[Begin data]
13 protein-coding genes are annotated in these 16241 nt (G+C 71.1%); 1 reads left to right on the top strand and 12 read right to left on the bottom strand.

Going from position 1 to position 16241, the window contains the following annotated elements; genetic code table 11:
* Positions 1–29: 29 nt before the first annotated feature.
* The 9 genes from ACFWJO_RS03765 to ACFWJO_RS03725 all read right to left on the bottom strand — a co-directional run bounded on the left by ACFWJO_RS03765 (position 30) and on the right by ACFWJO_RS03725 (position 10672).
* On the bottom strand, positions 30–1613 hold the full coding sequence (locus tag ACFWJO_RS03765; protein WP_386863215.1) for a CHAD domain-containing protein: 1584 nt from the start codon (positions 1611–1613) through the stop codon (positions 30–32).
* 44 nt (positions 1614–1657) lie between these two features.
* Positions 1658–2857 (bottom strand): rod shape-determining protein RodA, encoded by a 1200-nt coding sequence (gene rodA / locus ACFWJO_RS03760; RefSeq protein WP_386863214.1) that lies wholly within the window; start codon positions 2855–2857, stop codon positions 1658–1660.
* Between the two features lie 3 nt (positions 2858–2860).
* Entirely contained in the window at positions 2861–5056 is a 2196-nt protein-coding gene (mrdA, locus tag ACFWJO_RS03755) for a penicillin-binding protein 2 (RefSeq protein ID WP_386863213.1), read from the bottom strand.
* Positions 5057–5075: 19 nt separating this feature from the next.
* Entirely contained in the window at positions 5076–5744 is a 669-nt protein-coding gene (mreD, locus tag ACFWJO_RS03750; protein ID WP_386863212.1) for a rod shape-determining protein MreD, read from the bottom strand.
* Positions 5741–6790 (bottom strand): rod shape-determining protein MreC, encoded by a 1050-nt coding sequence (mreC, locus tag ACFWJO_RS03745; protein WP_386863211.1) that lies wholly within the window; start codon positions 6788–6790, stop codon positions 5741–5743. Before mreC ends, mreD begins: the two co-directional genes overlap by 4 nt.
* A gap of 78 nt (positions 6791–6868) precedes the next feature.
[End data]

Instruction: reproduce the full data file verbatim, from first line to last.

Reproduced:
13 protein-coding genes are annotated in these 16241 nt (G+C 71.1%); 1 reads left to right on the top strand and 12 read right to left on the bottom strand.

Going from position 1 to position 16241, the window contains the following annotated elements; genetic code table 11:
* Positions 1–29: 29 nt before the first annotated feature.
* The 9 genes from ACFWJO_RS03765 to ACFWJO_RS03725 all read right to left on the bottom strand — a co-directional run bounded on the left by ACFWJO_RS03765 (position 30) and on the right by ACFWJO_RS03725 (position 10672).
* On the bottom strand, positions 30–1613 hold the full coding sequence (locus tag ACFWJO_RS03765; protein WP_386863215.1) for a CHAD domain-containing protein: 1584 nt from the start codon (positions 1611–1613) through the stop codon (positions 30–32).
* 44 nt (positions 1614–1657) lie between these two features.
* Positions 1658–2857 (bottom strand): rod shape-determining protein RodA, encoded by a 1200-nt coding sequence (gene rodA / locus ACFWJO_RS03760; RefSeq protein WP_386863214.1) that lies wholly within the window; start codon positions 2855–2857, stop codon positions 1658–1660.
* Between the two features lie 3 nt (positions 2858–2860).
* Entirely contained in the window at positions 2861–5056 is a 2196-nt protein-coding gene (mrdA, locus tag ACFWJO_RS03755) for a penicillin-binding protein 2 (RefSeq protein ID WP_386863213.1), read from the bottom strand.
* Positions 5057–5075: 19 nt separating this feature from the next.
* Entirely contained in the window at positions 5076–5744 is a 669-nt protein-coding gene (mreD, locus tag ACFWJO_RS03750; protein ID WP_386863212.1) for a rod shape-determining protein MreD, read from the bottom strand.
* Positions 5741–6790 (bottom strand): rod shape-determining protein MreC, encoded by a 1050-nt coding sequence (mreC, locus tag ACFWJO_RS03745; protein WP_386863211.1) that lies wholly within the window; start codon positions 6788–6790, stop codon positions 5741–5743. Before mreC ends, mreD begins: the two co-directional genes overlap by 4 nt.
* A gap of 78 nt (positions 6791–6868) precedes the next feature.